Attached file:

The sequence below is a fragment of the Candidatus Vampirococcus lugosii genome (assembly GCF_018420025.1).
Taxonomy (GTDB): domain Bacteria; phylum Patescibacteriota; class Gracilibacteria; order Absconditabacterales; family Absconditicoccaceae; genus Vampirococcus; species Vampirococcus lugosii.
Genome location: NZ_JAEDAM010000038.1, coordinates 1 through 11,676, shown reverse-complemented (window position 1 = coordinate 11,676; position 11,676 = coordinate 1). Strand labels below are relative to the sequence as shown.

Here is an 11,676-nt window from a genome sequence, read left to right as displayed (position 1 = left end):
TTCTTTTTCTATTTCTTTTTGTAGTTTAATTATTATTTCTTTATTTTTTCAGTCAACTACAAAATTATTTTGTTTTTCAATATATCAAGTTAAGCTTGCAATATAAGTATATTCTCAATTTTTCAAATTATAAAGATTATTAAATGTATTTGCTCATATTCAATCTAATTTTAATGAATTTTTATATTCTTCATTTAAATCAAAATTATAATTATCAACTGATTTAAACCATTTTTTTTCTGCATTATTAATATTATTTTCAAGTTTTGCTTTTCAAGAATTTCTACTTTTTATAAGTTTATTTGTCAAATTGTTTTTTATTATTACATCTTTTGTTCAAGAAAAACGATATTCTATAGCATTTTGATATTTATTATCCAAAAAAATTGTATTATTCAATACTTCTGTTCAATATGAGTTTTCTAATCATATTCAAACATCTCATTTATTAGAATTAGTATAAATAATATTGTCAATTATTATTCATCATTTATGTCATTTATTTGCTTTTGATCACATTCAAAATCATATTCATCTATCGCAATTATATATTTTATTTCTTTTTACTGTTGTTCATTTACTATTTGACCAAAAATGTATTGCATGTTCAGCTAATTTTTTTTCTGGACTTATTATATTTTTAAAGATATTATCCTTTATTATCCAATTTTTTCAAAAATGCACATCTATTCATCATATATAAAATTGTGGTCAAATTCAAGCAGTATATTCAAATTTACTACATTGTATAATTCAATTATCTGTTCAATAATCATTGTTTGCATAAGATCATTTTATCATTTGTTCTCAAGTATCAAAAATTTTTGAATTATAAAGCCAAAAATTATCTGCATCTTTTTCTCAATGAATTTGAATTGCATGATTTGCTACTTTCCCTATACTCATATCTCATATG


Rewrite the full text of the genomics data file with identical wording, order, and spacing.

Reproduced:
The sequence below is a fragment of the Candidatus Vampirococcus lugosii genome (assembly GCF_018420025.1).
Taxonomy (GTDB): domain Bacteria; phylum Patescibacteriota; class Gracilibacteria; order Absconditabacterales; family Absconditicoccaceae; genus Vampirococcus; species Vampirococcus lugosii.
Genome location: NZ_JAEDAM010000038.1, coordinates 1 through 11,676, shown reverse-complemented (window position 1 = coordinate 11,676; position 11,676 = coordinate 1). Strand labels below are relative to the sequence as shown.

Here is an 11,676-nt window from a genome sequence, read left to right as displayed (position 1 = left end):
TTCTTTTTCTATTTCTTTTTGTAGTTTAATTATTATTTCTTTATTTTTTCAGTCAACTACAAAATTATTTTGTTTTTCAATATATCAAGTTAAGCTTGCAATATAAGTATATTCTCAATTTTTCAAATTATAAAGATTATTAAATGTATTTGCTCATATTCAATCTAATTTTAATGAATTTTTATATTCTTCATTTAAATCAAAATTATAATTATCAACTGATTTAAACCATTTTTTTTCTGCATTATTAATATTATTTTCAAGTTTTGCTTTTCAAGAATTTCTACTTTTTATAAGTTTATTTGTCAAATTGTTTTTTATTATTACATCTTTTGTTCAAGAAAAACGATATTCTATAGCATTTTGATATTTATTATCCAAAAAAATTGTATTATTCAATACTTCTGTTCAATATGAGTTTTCTAATCATATTCAAACATCTCATTTATTAGAATTAGTATAAATAATATTGTCAATTATTATTCATCATTTATGTCATTTATTTGCTTTTGATCACATTCAAAATCATATTCATCTATCGCAATTATATATTTTATTTCTTTTTACTGTTGTTCATTTACTATTTGACCAAAAATGTATTGCATGTTCAGCTAATTTTTTTTCTGGACTTATTATATTTTTAAAGATATTATCCTTTATTATCCAATTTTTTCAAAAATGCACATCTATTCATCATATATAAAATTGTGGTCAAATTCAAGCAGTATATTCAAATTTACTACATTGTATAATTCAATTATCTGTTCAATAATCATTGTTTGCATAAGATCATTTTATCATTTGTTCTCAAGTATCAAAAATTTTTGAATTATAAAGCCAAAAATTATCTGCATCTTTTTCTCAATGAATTTGAATTGCATGATTTGCTACTTTCCCTATACTCATATCTCATATG